Jetsun Pema, known as mother of Tibet with her brother His Holiness the Dalai Lama
SAN FRANCISCO (Dec. 13, 2012) – The University of San Francisco (USF) will present an honorary doctorate to Jetsun Pema, humanitarian and former president of the Tibetan Children’s Villages (TCV). USF President Stephen A. Privett, S.J., will confer the degree during the commencement ceremony for nearly 300 graduates of USF’s School of Education and School of Nursing and Health Professions on Friday, Dec. 14, at 3:30 p.m.
“Jetsun Pema has worked for the plight of Tibetan refugee children for more than forty years,” said Privett. “The University of San Francisco is proud to honor her life’s work and dedication to promoting peace in her country through caring for and educating its children. She models the Jesuit ideal of being a woman for others.”
Throughout her 42-year leadership of the TCV, Jetsun Pema has received international recognition for her commitment to the well being of the Tibetan refugee children. For this, the Assembly of Tibetan People’s Deputies awarded her the title “Mother of Tibet” in 1995. Pema received the Glory of India Award in 2008, and the United Nations Educational, Scientific and Cultural Organization (UNESCO) medal in 1999. She has also been honored in Italy with the 2006 World’s Children Prize for the Rights of the Child (WCPRC), the 2002 Woman of Courage Award and the 2000 International Montessori Award for Education and Peace. Jestun Pema is also the first female Minister in the Tibetan Government-in-exile.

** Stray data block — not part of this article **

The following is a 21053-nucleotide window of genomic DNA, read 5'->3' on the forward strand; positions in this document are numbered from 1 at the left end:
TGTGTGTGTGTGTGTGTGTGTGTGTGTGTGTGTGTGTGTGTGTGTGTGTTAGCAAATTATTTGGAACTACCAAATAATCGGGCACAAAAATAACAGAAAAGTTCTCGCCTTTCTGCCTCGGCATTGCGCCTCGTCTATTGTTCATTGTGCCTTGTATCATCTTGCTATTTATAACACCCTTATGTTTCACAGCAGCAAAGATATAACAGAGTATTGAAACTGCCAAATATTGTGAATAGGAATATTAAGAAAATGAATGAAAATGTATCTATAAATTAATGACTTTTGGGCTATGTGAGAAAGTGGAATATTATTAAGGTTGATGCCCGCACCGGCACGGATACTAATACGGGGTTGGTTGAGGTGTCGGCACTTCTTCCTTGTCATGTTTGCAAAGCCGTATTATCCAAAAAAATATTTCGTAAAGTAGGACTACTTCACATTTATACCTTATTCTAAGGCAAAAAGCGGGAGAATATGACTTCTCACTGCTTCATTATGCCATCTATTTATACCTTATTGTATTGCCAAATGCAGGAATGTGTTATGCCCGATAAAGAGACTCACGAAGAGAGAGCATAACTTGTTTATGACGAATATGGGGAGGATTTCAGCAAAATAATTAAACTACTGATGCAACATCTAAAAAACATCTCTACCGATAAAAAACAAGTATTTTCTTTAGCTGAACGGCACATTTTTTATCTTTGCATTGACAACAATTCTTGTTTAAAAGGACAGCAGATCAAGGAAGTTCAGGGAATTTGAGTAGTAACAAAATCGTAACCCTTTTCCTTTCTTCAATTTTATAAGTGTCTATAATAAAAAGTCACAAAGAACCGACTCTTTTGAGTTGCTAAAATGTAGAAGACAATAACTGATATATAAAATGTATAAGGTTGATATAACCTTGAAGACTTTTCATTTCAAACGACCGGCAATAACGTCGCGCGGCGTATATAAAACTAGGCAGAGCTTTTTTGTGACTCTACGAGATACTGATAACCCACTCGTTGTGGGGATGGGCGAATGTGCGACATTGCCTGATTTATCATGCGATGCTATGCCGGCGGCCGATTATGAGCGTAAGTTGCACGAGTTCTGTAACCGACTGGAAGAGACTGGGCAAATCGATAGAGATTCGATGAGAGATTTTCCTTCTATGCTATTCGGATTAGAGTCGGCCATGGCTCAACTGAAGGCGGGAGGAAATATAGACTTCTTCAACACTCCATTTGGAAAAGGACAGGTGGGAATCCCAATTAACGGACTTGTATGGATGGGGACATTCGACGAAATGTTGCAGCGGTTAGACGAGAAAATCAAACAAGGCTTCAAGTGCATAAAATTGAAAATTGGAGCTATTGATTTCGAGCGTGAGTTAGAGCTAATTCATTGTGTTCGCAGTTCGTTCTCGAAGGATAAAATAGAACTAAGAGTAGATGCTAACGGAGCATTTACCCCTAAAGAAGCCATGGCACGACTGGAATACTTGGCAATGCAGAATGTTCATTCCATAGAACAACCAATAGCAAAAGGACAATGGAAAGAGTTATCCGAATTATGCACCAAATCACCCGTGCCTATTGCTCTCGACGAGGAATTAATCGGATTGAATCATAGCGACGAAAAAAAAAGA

The first Tibetan children’s village was formally established in 1972, but her work with the refugee children began years earlier. Jetsun Pema was born in Lhasa, the capital of Tibet, and is a younger sister of His Holiness the 14th Dalai Lama. Through her own education and travels, she knew the hardships faced by exiles and was compelled to help. In June 1964, she was directed by His Holiness to take over the responsibility of running a nursery for Tibetan’s refugee children. Through her dynamic leadership and focused purpose, the nursery evolved into the TCV and has become one of the most successfully flourishing Tibetan institutions in exile– opening more residential facilities and schools to accommodate the orphaned children of the refugees who escaped Tibet by crossing the Himalayas. The TCV continues to provide Tibetan orphans with shelter, education and hope for a bright and secure future.
The graduation ceremony will take place at 3:30 PM in St. Ignatius Catholic Church on the USF campus—located at 650 Parker Ave. (at Fulton Street) in San Francisco. A live video stream of the ceremony is available at www.usfca.edu.